As important as preparing and cooking your own food is for helping you achieve your weight loss goals, your ability to prepare healthy meals depends on the ingredients you have in the home. That means that the makings of healthy diet start in the supermarket.
Making a few simple, smart decisions in the supermarket can actually make a pretty big impact on your health. Stock up on plenty of fresh fruit and vegetables and remember that even frozen produce is as good as if not better than its fresh version. Switch from refined grain products to their wholegrain counterparts like brown rice, wholegrain bread and pasta. Switch to lower fat dairy like reduced fat cheeses instead of the full fat versions.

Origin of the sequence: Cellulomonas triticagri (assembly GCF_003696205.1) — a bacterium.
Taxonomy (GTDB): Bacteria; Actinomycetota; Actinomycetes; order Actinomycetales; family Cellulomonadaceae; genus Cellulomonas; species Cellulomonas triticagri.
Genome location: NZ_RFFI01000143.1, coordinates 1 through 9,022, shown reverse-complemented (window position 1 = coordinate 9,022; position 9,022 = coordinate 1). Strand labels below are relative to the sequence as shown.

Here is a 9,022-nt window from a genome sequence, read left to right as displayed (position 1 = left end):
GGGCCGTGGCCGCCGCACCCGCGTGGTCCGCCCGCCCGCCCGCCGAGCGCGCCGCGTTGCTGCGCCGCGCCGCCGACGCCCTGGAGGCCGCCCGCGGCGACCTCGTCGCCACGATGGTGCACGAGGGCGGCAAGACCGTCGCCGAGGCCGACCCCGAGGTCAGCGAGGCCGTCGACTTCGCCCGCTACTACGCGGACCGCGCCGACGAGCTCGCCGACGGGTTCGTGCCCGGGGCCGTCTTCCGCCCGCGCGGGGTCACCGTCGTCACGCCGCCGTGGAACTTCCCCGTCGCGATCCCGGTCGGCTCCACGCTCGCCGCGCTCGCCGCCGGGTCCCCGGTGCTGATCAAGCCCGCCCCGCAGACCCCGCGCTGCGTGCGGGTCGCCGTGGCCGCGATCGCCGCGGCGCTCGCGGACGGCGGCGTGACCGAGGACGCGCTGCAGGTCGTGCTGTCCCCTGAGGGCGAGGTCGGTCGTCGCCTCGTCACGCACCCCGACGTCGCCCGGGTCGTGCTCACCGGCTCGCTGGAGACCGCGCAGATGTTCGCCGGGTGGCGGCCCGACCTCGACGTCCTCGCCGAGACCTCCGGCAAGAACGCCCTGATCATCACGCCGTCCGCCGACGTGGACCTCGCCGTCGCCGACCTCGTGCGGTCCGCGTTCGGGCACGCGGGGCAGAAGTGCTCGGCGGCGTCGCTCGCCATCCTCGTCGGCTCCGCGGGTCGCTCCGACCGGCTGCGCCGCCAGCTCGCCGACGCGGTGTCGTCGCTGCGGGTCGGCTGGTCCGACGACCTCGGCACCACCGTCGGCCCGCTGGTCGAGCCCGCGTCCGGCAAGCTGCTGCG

You can also stock up on pre-prepared but healthy ingredients like cooked beans and lentils, low calorie sauces (most common tomato sauces are great choices) and ready-made soups. In fact, a lot of “processed” food can be added to an otherwise healthy diet to make it more enjoyable without taking away from the health benefits. You can learn a lot more about how to use processed food for a healthier diet, here.
Remember, the more convenient and healthy food you have on hand in the home, the more likely you are to eat it and stick to your diet.
11. Don't Dread Exercise
Your exercise routine shouldn’t fill you with dread! If it does, then you won’t stick to it for long. Exercise, even when it’s hard should be enjoyable and it’s up to you to either make it enjoyable or find a type of exercise that you enjoy doing.